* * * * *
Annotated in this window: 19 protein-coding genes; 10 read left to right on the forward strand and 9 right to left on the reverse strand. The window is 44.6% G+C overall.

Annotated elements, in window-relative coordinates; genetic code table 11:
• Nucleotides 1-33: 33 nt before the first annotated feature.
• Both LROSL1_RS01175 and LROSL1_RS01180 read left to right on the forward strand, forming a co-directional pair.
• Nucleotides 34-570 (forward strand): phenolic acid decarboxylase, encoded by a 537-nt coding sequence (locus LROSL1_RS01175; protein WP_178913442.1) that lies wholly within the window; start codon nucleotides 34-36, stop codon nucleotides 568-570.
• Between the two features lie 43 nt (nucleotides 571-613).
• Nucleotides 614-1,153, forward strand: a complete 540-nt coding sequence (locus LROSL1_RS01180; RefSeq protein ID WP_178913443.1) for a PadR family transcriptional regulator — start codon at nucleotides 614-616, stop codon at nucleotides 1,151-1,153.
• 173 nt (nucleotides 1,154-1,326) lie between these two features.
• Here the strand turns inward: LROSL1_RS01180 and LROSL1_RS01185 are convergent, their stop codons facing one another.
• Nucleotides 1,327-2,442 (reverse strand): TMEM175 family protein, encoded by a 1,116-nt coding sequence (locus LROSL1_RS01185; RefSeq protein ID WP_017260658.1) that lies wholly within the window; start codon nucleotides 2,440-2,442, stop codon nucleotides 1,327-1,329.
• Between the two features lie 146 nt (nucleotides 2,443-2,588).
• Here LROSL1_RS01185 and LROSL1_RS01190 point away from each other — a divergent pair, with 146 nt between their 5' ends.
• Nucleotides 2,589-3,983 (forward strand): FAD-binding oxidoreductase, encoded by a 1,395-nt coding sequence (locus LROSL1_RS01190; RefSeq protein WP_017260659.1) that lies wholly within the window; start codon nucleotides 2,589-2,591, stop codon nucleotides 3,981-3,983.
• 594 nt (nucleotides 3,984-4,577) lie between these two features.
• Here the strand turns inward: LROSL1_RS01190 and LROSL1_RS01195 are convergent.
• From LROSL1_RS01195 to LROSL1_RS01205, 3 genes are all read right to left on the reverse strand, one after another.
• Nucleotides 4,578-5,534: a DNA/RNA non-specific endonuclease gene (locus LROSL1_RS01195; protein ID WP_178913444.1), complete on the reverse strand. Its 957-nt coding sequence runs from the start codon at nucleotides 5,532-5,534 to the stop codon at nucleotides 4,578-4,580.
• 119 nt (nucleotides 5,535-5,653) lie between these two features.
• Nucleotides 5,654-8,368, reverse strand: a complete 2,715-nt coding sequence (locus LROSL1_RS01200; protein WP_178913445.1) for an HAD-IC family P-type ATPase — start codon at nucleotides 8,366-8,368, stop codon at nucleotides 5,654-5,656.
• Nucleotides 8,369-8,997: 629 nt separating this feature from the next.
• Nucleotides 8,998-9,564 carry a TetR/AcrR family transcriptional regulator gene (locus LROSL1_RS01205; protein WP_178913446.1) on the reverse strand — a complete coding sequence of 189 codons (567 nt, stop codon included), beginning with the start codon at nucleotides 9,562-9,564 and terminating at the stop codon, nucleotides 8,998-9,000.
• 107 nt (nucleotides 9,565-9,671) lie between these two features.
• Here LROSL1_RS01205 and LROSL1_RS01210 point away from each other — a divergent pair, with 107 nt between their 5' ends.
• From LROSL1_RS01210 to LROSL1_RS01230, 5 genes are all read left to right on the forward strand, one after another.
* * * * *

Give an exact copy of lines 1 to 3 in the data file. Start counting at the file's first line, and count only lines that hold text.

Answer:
Annotated in this window: 19 protein-coding genes; 10 read left to right on the forward strand and 9 right to left on the reverse strand. The window is 44.6% G+C overall.

Annotated elements, in window-relative coordinates; genetic code table 11:
• Nucleotides 1-33: 33 nt before the first annotated feature.